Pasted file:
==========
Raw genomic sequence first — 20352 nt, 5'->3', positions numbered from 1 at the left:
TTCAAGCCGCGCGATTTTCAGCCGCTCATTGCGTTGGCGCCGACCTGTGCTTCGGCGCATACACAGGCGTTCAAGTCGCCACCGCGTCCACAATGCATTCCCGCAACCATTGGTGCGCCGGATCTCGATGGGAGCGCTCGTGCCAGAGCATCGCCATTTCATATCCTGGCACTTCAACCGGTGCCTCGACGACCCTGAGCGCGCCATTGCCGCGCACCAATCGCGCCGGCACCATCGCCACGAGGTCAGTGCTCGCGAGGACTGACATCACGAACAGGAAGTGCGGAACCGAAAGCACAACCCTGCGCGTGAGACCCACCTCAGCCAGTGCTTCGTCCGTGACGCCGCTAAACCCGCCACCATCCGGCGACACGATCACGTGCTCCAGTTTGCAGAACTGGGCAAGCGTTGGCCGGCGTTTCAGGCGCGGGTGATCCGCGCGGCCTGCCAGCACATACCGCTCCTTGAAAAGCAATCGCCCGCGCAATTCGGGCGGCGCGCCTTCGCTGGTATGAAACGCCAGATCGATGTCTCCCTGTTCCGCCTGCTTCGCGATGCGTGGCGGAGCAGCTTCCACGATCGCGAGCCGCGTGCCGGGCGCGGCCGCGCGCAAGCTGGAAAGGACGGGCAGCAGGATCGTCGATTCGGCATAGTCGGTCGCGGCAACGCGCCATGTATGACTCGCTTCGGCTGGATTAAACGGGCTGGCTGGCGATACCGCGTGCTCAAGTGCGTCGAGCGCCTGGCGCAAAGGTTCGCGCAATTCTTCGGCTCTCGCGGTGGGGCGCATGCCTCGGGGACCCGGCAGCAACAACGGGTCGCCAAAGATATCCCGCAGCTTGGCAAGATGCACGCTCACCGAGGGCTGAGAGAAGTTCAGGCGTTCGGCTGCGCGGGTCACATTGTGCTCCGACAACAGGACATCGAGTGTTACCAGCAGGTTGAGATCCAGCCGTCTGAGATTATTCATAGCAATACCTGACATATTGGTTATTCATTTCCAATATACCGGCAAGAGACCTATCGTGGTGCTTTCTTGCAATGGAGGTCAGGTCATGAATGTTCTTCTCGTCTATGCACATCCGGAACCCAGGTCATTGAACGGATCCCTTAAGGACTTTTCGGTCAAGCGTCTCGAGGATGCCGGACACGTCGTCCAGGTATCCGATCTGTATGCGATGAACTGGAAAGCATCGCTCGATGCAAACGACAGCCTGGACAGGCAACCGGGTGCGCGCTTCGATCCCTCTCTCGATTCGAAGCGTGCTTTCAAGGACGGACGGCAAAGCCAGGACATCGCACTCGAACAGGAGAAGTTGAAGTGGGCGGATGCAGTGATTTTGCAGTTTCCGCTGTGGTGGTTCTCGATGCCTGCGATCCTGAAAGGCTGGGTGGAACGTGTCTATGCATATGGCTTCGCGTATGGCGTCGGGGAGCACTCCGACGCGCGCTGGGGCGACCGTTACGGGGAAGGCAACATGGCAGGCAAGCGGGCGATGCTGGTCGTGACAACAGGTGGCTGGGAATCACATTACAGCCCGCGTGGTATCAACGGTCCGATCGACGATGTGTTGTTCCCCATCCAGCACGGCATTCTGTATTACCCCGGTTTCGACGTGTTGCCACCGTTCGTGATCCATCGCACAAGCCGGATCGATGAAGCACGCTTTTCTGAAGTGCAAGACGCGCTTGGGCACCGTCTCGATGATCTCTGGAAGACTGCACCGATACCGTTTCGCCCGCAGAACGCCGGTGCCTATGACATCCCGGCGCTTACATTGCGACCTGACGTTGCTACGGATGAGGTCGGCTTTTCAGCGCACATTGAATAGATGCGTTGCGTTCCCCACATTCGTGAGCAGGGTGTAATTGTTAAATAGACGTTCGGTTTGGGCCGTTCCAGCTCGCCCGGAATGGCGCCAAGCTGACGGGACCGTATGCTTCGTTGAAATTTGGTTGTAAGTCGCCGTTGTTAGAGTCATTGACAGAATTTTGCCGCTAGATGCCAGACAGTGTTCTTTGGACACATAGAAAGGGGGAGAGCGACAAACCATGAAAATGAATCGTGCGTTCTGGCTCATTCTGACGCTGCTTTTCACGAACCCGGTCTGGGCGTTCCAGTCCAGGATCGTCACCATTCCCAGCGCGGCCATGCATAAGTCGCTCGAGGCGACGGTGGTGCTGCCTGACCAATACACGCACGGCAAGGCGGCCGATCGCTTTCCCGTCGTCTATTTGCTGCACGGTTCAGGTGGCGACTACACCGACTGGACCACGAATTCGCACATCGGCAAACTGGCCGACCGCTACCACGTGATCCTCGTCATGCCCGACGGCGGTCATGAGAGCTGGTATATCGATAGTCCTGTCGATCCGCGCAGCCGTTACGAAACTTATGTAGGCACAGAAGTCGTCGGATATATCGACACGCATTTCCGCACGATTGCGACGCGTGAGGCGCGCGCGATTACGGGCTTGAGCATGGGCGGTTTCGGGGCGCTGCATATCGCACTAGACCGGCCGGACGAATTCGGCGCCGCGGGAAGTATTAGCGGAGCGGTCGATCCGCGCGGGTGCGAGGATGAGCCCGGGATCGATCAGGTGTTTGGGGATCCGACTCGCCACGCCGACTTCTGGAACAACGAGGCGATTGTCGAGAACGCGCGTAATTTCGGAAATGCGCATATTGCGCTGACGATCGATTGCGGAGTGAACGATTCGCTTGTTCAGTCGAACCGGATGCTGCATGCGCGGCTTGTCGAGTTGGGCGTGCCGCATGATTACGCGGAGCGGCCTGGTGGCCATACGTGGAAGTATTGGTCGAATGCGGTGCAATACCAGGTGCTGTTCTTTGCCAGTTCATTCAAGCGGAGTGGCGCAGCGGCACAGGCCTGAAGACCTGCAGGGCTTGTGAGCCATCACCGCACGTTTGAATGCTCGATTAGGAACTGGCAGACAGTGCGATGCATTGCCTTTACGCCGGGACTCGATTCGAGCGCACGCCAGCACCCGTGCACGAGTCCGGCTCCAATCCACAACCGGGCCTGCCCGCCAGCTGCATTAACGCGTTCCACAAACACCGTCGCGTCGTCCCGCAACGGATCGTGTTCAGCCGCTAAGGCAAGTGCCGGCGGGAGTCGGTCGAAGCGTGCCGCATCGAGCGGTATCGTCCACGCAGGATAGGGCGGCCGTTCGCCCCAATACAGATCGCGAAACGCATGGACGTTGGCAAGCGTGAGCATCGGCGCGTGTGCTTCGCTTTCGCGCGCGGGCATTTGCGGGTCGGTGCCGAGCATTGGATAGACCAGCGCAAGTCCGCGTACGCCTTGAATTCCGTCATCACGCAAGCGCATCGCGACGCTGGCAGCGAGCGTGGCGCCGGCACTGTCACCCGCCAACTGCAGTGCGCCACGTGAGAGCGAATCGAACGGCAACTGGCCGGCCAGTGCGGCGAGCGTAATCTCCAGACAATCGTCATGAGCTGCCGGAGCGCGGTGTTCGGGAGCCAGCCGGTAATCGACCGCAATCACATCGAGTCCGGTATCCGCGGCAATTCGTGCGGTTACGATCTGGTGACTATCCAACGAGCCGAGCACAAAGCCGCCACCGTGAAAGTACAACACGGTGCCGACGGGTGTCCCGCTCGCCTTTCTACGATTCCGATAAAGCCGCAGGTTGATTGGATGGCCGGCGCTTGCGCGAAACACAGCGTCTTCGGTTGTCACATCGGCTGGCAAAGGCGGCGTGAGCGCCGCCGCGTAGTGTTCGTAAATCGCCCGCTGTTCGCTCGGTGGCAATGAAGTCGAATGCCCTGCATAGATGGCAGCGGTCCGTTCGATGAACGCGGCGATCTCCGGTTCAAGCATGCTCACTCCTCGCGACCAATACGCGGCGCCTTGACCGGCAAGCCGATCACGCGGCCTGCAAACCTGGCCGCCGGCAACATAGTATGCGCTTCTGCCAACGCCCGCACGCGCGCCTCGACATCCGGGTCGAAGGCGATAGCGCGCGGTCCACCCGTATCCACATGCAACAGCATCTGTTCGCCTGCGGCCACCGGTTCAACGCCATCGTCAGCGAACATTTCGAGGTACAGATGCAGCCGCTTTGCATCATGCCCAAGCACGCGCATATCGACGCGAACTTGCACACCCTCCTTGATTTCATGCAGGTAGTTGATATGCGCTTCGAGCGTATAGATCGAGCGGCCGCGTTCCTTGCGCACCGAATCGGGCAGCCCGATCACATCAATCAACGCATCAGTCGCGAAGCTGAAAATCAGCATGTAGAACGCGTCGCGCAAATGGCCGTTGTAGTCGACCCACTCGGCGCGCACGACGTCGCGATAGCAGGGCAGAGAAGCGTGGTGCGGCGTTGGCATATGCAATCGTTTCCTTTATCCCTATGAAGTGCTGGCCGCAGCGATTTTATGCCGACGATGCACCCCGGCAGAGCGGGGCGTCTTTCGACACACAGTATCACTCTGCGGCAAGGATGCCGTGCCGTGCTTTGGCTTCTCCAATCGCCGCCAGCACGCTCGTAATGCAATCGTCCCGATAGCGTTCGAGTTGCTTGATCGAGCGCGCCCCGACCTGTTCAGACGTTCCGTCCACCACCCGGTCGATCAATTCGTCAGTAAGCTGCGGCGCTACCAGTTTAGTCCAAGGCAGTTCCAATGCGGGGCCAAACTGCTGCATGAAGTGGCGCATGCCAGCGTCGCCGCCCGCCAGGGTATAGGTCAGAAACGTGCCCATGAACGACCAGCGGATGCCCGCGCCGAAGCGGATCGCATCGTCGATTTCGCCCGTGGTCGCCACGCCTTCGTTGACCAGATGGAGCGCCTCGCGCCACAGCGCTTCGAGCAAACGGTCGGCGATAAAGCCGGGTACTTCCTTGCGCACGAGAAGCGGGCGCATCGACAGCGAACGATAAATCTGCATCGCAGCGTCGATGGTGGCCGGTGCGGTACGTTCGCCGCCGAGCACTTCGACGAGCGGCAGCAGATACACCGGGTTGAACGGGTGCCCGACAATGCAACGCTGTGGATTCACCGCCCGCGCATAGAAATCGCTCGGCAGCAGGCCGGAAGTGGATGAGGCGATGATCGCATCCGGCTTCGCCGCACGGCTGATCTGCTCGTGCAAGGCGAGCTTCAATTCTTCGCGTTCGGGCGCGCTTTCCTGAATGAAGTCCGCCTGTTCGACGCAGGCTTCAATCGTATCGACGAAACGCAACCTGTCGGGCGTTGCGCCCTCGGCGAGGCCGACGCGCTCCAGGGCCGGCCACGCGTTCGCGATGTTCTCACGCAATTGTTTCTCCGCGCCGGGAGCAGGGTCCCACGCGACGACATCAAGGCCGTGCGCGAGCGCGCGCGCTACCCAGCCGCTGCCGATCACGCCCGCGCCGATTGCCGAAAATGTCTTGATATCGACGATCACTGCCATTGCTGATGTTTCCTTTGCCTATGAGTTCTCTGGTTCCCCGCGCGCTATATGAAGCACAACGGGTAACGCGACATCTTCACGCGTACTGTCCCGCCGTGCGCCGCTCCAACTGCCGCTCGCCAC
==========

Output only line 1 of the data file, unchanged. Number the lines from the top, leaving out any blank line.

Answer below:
Raw genomic sequence first — 20352 nt, 5'->3', positions numbered from 1 at the left: